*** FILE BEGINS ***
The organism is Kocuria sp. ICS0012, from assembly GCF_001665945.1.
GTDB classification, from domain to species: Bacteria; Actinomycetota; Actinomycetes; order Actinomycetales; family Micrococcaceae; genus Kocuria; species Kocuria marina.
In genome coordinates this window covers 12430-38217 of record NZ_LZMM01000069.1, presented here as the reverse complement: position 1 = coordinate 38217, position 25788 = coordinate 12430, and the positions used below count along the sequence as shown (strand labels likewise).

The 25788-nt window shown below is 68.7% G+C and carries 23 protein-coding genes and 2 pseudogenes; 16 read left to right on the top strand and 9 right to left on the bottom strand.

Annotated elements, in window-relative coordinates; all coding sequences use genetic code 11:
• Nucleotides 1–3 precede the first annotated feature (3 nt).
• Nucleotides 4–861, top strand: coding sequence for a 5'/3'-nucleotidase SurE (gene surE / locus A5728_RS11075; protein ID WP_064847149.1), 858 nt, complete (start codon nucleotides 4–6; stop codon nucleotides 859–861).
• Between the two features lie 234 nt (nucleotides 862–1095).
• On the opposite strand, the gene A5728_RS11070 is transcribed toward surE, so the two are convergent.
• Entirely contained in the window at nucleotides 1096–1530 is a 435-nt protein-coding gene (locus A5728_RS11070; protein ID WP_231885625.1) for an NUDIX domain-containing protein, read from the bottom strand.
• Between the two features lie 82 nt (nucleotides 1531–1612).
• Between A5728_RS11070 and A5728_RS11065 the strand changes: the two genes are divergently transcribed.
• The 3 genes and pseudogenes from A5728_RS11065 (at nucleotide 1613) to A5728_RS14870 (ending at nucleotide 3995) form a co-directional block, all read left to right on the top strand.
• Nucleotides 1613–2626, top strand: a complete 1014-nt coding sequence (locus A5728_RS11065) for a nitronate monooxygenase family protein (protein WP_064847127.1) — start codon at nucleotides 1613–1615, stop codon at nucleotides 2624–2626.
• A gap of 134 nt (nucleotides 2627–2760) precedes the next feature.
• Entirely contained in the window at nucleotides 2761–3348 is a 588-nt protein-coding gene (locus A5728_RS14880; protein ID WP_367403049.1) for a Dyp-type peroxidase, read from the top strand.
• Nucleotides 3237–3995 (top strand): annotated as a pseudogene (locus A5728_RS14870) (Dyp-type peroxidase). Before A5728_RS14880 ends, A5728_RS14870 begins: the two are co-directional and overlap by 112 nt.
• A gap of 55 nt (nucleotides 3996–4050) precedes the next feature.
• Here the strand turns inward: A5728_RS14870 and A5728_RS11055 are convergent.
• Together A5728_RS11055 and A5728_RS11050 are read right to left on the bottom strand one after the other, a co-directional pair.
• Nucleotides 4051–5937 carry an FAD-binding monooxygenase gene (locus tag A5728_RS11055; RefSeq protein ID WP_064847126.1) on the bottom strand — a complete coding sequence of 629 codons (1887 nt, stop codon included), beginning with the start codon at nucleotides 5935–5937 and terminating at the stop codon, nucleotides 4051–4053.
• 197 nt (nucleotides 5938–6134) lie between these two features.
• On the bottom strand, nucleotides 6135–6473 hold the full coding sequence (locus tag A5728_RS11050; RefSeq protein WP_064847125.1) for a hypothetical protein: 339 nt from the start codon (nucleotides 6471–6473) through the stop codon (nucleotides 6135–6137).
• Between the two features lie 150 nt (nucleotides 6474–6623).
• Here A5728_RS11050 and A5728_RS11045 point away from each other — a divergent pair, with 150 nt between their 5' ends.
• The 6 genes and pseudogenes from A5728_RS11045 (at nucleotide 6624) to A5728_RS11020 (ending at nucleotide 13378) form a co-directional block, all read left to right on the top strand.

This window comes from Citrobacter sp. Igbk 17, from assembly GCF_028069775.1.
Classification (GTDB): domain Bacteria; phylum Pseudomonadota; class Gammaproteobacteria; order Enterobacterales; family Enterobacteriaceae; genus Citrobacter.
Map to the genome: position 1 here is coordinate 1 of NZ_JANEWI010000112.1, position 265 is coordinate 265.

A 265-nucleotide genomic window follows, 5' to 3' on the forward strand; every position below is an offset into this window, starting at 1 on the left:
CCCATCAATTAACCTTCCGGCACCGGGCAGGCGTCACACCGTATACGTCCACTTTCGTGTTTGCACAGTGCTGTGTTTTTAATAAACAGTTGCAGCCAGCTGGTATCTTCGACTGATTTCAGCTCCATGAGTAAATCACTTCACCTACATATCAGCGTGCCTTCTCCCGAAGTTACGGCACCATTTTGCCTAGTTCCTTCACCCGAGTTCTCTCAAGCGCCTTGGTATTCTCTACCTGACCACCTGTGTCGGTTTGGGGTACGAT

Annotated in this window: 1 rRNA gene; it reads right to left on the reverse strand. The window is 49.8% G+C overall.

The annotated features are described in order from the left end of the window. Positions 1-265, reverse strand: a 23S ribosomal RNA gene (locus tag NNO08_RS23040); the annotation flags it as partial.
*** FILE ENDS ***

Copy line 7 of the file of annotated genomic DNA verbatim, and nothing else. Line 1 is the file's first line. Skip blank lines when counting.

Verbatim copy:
• Nucleotides 4–861, top strand: coding sequence for a 5'/3'-nucleotidase SurE (gene surE / locus A5728_RS11075; protein ID WP_064847149.1), 858 nt, complete (start codon nucleotides 4–6; stop codon nucleotides 859–861).